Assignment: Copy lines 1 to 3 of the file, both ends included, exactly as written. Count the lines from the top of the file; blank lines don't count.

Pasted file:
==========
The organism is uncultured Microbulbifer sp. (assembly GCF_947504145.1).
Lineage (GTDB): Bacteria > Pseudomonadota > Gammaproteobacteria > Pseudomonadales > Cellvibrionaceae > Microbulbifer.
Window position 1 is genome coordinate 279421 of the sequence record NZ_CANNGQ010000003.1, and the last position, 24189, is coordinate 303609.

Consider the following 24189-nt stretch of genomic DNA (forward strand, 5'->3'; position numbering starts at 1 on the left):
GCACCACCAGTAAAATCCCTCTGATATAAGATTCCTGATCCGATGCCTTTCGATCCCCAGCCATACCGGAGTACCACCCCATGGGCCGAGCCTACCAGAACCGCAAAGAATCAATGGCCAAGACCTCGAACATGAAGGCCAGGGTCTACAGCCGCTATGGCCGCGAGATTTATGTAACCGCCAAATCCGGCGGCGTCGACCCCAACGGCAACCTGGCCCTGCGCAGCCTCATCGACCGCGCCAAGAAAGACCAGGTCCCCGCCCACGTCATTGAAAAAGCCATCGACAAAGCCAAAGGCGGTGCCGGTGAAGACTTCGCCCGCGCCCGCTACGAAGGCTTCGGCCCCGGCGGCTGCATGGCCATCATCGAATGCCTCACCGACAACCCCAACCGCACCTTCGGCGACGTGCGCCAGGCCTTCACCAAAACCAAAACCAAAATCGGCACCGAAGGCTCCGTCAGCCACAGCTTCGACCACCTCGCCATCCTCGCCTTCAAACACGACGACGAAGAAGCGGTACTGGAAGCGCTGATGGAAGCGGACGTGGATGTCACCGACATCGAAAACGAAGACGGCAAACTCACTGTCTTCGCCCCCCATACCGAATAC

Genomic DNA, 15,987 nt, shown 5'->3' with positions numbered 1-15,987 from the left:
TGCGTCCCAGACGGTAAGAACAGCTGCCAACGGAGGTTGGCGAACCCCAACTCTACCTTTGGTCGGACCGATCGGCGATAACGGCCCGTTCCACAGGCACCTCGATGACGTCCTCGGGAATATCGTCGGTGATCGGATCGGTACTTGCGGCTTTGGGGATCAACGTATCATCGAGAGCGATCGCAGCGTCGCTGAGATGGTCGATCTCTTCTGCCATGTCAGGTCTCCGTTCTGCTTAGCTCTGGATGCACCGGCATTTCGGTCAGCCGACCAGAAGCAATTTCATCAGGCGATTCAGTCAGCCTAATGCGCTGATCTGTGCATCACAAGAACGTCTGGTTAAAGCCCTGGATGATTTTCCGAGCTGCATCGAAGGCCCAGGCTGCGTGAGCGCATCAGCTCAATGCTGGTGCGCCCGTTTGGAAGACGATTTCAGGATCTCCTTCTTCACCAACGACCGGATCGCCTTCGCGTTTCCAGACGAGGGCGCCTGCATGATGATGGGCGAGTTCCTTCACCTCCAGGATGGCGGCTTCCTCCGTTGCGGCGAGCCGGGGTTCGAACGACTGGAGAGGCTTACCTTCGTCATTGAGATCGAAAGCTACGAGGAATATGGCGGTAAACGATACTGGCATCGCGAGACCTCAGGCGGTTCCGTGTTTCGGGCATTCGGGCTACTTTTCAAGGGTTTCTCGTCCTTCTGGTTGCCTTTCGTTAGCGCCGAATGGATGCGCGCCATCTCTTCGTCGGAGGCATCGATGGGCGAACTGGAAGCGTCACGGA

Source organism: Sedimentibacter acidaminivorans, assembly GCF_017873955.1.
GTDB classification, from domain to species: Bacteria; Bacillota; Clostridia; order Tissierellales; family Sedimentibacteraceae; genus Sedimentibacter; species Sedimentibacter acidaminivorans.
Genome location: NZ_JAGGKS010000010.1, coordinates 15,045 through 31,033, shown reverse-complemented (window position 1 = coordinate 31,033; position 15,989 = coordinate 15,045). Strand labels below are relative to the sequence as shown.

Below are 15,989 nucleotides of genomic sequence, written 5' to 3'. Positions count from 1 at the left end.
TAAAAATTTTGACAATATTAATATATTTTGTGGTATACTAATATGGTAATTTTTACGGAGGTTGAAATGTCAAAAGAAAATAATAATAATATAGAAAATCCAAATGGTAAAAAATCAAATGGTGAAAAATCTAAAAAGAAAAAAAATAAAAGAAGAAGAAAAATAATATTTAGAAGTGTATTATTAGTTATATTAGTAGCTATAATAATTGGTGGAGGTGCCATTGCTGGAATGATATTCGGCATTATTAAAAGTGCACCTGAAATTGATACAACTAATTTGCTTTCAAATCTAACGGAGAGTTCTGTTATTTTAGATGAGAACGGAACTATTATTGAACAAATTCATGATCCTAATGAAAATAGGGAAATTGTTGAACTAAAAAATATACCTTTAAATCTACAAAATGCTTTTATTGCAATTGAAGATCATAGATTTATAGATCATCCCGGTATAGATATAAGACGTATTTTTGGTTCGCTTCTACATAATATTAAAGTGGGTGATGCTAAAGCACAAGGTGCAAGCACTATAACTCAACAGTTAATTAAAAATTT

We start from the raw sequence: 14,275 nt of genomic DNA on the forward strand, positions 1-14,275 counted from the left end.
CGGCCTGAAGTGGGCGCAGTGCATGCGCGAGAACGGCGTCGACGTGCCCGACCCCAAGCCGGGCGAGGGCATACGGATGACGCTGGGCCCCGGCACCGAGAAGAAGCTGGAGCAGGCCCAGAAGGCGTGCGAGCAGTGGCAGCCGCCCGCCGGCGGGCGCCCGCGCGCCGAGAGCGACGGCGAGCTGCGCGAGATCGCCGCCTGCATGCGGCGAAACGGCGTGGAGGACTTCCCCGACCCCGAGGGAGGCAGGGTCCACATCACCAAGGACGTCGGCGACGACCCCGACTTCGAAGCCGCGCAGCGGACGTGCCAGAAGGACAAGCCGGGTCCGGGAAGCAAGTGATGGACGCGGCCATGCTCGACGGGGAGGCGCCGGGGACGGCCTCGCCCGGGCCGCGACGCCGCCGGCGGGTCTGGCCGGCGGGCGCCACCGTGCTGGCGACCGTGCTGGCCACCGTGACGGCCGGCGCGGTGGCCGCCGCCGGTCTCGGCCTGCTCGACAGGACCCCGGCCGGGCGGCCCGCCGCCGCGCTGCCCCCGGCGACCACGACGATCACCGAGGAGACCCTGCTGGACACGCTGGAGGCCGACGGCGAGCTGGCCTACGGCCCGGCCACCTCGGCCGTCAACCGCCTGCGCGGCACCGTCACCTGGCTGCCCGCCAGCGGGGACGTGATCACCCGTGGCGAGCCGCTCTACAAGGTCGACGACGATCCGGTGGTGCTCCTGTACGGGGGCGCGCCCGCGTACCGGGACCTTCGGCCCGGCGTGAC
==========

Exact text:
The organism is uncultured Microbulbifer sp. (assembly GCF_947504145.1).
Lineage (GTDB): Bacteria > Pseudomonadota > Gammaproteobacteria > Pseudomonadales > Cellvibrionaceae > Microbulbifer.
Window position 1 is genome coordinate 279421 of the sequence record NZ_CANNGQ010000003.1, and the last position, 24189, is coordinate 303609.